Seaweed is rich in iron, omega-3 fatty acids, magnesium, iodine and magnesium. Because of these nutritional benefits, seaweed is a popular supplement for humans. As with many foods, what’s good for you also may be good for your dog. Always proceed with caution when introducing a new food into your pup’s diet. Watch for changes in the stool, energy levels and appearance and cease use if you suspect a problem.
Despite the myths about them being carnivores, dogs need vegetation in their lives. When a dog hunts in the wild, he gets his vegetation fix by eating the undigested food in his herbivore prey’s stomach. Kelp, a type of seaweed, is known for its restorative properties, aiding the repair of tissue and skin. This gives your dog a glossy, healthy looking coat. Nori seaweed is rich in vitamin B12, which promotes good cognitive function. The fatty acids in seaweed are of particular benefit to growing puppies, as it promotes joint health. This is crucial during the growth stage.
Beware of Wild Sun-Dried Seaweed
No type of seaweed is inherently unsafe, but the condition and preparation of the seaweed can have a huge impact on a dog’s health. Dried, wild seaweed of the type commonly seen on beaches during high summer is not good for your pooch. The sun dries out the seaweed, causing it to shrink. Once digested, the seaweed will expand inside your pup’s stomach, causing potentially fatal blockages.
The Importance of Moderation
Overuse of herbal kelp supplements can lead to arsenic poisoning, so only sprinkle a little on your pup’s dinner. Nori can contain relatively high levels of mercury, due to seawater pollution. However, this is only a risk if overfeeding. You can deliver the benefits of seaweed by using it as a treat or a supplement, rather than using it as an integral part of your dog’s diet.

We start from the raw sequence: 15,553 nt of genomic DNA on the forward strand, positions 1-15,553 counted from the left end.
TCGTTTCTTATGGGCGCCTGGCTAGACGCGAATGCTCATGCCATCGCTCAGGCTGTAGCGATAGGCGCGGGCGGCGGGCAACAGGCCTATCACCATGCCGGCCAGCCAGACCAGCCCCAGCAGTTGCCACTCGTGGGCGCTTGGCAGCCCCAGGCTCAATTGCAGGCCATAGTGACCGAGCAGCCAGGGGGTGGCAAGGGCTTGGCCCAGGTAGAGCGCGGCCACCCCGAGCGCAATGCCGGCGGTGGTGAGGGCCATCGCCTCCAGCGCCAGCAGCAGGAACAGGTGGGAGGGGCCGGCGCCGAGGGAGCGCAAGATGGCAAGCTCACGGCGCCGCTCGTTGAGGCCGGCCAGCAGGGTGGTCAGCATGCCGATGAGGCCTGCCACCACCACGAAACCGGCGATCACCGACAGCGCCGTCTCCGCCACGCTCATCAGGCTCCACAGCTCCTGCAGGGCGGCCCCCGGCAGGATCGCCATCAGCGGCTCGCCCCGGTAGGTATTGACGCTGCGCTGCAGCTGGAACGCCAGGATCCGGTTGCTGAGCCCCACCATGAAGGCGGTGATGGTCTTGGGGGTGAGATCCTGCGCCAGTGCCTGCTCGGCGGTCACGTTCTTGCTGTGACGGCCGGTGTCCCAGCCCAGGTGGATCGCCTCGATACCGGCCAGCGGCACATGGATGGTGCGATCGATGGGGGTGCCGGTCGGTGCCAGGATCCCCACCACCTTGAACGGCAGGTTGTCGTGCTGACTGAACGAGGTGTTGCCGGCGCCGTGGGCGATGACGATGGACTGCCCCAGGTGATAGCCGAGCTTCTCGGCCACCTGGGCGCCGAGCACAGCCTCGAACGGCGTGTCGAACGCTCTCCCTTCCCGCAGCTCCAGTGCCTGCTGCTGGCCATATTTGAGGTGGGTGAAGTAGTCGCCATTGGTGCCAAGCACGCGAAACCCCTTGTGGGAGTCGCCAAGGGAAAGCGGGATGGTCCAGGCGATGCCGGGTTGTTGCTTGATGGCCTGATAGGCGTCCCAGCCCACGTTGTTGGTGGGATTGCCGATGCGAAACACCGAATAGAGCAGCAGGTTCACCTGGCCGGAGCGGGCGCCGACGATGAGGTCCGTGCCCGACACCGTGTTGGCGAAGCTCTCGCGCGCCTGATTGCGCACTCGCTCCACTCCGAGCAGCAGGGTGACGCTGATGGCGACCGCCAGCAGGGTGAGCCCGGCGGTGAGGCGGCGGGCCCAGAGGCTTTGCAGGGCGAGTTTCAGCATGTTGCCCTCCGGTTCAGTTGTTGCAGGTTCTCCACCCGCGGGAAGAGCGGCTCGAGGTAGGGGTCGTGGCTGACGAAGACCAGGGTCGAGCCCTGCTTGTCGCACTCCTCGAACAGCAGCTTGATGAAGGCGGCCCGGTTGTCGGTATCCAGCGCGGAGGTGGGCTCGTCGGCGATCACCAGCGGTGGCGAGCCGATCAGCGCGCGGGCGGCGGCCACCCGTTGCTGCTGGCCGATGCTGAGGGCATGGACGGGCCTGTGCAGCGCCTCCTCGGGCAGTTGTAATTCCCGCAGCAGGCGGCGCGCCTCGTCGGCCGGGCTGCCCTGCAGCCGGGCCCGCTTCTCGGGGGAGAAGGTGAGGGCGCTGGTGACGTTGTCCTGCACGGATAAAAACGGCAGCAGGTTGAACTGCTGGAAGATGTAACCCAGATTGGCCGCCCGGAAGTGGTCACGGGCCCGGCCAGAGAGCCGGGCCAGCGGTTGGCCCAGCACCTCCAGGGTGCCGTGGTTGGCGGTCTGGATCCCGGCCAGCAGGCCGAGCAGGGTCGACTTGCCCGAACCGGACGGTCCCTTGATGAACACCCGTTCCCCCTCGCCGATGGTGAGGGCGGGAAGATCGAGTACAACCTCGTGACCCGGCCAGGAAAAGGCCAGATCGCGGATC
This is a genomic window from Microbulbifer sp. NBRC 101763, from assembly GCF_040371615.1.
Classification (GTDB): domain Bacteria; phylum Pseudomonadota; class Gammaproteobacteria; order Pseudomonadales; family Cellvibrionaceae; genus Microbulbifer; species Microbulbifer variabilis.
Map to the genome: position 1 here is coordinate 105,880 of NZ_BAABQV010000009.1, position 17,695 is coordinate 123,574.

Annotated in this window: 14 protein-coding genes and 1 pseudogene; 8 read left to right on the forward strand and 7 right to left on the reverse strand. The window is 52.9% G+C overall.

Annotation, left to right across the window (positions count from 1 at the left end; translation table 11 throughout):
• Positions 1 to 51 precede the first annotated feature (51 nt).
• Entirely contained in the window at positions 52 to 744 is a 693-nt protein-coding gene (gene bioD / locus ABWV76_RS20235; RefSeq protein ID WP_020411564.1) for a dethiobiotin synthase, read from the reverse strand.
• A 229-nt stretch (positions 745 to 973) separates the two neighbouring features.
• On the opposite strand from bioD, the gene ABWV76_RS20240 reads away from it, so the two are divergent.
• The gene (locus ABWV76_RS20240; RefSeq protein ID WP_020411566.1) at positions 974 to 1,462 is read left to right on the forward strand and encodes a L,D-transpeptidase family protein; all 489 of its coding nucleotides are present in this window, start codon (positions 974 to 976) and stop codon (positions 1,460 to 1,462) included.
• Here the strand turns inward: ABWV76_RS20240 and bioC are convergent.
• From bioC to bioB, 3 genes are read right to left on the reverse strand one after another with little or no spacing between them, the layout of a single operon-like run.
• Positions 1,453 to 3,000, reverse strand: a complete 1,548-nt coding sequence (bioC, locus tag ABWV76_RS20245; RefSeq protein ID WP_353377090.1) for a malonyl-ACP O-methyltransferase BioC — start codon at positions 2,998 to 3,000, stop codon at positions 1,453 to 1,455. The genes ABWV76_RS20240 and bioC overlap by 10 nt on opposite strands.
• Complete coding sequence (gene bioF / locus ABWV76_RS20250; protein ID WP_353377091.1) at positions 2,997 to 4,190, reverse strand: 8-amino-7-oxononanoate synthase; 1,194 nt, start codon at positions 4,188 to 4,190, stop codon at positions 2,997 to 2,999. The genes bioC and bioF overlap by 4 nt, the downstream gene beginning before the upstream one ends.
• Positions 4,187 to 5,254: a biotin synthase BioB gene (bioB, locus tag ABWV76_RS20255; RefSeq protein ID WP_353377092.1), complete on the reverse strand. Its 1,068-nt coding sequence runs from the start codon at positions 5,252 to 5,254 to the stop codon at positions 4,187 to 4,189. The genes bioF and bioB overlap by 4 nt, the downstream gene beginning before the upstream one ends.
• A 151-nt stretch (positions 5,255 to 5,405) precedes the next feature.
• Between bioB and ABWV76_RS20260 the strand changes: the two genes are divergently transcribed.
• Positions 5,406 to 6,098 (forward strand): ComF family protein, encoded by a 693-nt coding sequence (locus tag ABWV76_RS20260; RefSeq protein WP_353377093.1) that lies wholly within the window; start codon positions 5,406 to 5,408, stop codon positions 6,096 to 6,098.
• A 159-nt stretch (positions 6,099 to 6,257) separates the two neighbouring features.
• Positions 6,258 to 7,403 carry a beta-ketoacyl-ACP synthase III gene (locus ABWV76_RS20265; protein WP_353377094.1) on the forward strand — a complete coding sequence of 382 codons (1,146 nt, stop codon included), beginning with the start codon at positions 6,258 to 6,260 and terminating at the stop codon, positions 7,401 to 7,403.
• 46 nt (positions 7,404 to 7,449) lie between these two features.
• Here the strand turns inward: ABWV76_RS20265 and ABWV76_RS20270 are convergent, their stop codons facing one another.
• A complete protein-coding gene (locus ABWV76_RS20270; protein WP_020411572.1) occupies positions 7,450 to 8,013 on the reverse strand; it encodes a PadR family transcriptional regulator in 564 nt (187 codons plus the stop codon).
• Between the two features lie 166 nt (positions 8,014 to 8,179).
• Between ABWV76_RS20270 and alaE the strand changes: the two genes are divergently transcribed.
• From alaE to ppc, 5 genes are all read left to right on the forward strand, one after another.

If you have a very young puppy, he should feed exclusively on his mom’s milk for the first eight weeks of his life. After eight weeks, it’s OK to begin introducing some solid, yet soft foods. At this point, you may introduce some small amounts of seaweed into his diet. For example, you could sprinkle some cooked seaweed onto his dinner as a supplement. But remember that puppies have sensitive little stomachs. As with any change in a dog’s diet, make the switch over time to avoid gastric upset.
By Simon Foden
About the Author
Simon Foden has been a freelance writer and editor since 1999. He began his writing career after graduating with a Bachelors of Arts degree in music from Salford University. He has contributed to and written for various magazines including "K9 Magazine" and "Pet Friendly Magazine." He has also written for Dogmagazine.net.